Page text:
We all have varying degrees of ability to stay focused, to power through and to get that extra rep or extra step. Let’s take for example the extra rep, perhaps if you are doing squats and you love doing squats that extra rep may be your go-to state of mind but if its burpees maybe that extra rep is the farthest thing from your mind. If you are a marathon runner, how many times did you have to push yourself; literally for an extra mile before you could actually go the distance? Mental toughness in the case of the burpee is taking that exercise you hate and getting that one extra rep anyway. Mental toughness for the marathon may be reminding yourself you have a goal and each step is one step closer to the goal. Perhaps, once you are in the gym you are an unstoppable beast but getting to the gym can be a challenge, sometimes saying no to happy hour with the crew after work can be the hardest part of getting to the gym. Saying no, sometimes is the most difficult part of your workout.
It’s not always about just going above and beyond, sometimes its about staying the course and knowing your limits. Its easy to get caught up in the momentum of a WOD and try to do more than you are prepared for that day, mental toughness can be scaling that day or going at 80% rather than a 100%.
In the end mental toughness can really boil down into being true to yourself and staying focused on your goals.
Be tough not foolish.
Pain is a tool. It measures what you’ve done and is scaled so that you understand when you’ve done enough or that you’ve done too much. It is your ultimate measure of progression or regression. Know your pain, as it is an invaluable tool. The right amount of pain cries, “SUCCESS!” Like the pain in the morning after a good workout, the dull ache that proclaims I’m not hurt, I’m sore but getting stronger. This pain helps to not only measure success but is a guide to what you can do next or more importantly what you shouldn’t do yet. Let it guide you but not own you. Know your pain. There is the screaming pain that alerts you that you’ve gone far enough and that anymore is too far and too dangerous. Then there is the nagging sometimes acute pain that indicates a flaw in the system, that kink in your neck or that pain in your wrist reminding you, you’ve overdone some movement or your posture is compromised. Finally there is the agonizing pain that indicates you’ve gone too far, you have finally done it and now you are injured.
Jen and I joined Crossfit in March and started fundamentals at Crossfit Habitat in the Strip District here in Pittsburgh. It has since been re-branded Crossfit Iron City: The Strip. Enough of that. So we begin fundamentals with a great coach and the movements are challenging, split jerk, snatch and clean; what the hell are these and the workouts themselves are seemingly impossible but somehow I muddle through each workout. Then after about a month they are everyday movements and the beginners WOD’s (workout of the day) are manageable.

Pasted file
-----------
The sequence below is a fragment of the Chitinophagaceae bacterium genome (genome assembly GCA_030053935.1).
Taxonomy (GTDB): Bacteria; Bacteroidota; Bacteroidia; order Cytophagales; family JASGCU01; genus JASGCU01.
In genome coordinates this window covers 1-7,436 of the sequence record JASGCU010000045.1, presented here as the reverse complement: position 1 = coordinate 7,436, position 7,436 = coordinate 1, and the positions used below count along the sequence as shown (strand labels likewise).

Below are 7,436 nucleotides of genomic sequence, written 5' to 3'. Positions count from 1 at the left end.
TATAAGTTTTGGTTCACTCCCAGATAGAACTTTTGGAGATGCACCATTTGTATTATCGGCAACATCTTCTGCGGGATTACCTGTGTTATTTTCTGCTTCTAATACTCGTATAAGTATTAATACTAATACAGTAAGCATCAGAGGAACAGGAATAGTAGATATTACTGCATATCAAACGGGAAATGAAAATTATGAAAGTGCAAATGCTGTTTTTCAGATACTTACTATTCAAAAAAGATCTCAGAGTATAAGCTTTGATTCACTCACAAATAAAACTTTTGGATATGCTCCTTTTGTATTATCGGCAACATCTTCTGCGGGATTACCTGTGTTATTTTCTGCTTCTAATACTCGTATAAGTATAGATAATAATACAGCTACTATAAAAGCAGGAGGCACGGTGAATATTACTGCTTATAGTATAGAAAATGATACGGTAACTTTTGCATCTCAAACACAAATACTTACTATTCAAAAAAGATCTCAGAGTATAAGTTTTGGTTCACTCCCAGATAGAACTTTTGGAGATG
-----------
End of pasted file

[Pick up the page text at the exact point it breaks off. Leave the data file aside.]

Having been a kung fu student for over 10 years and an instructor for nearly 5 years with an 8 year break, I thought how out of shape could I really be I have a solid foundation from my twenties, well I am WAY out of shape. One month of Crossfit however and I was able to do more than I could imagine at the beginning.
I remember in the beginning that the challenge of the classes seemed a little overwhelming and we weren’t even sure we would continue after fundamentals but I was determined to not quit the fundamentals I need to at least prove to myself I can make it that far. That mentality soon seeped into everything, “I need to master this technique to prove to myself that I can do it. I need to finish this WOD to prove to myself that I can do it. I need one more rep to prove to myself that I can do it.” I think we get the picture here. It reminded me of my kung fu days when I busted my ass everyday for no other reason than to challenge myself. I was back, the me I remember from my twenties the guy that was ready for everything, was excited to be outside and off the couch and only had to prove anything to himself. I like that guy!
I now wake up that in the mornings before my alarm most days. I fall asleep again at night when I should, I am conscious of what I am going to eat, drink and do that day. All because I wonder how it will affect my workout tonight, tomorrow or the next day. I wake up with that not quite but slightly sore feeling that lets me I’m alive and I’m moving every day.
There is also a sense of community I get from Crossfit that I have been missing since I departed from kung fu. The people are encouraging, engaging, thoughtful and very motivated. That definitely pushes me to embrace more of those qualities in myself. Being primarily an introvert it was a little difficult at first but wht everyone so friendly and engaging its easier day by day. I remember it taking years in kung fu to simply be comfortable in a group setting but I remember it being a contagious feeling that pushes me to be less of an introvert and I can see that happening again with Crossfit and I like it, I need it.
I would also like to say that the coaches have been amazing, each with their own distinct personalities and methods of communication but all accurate and concise with key phrases and technique training and advice. Their knowledge pushes me to strive for more knowledge and experience of my own.
I am so glad to have Jen by my side as we climb into this new arena of our lives. It is exciting and challenging and rewarding and to have some to share that with is simply a blessing.
The beginning of this journey has been promising and exciting and I can’t wait for more.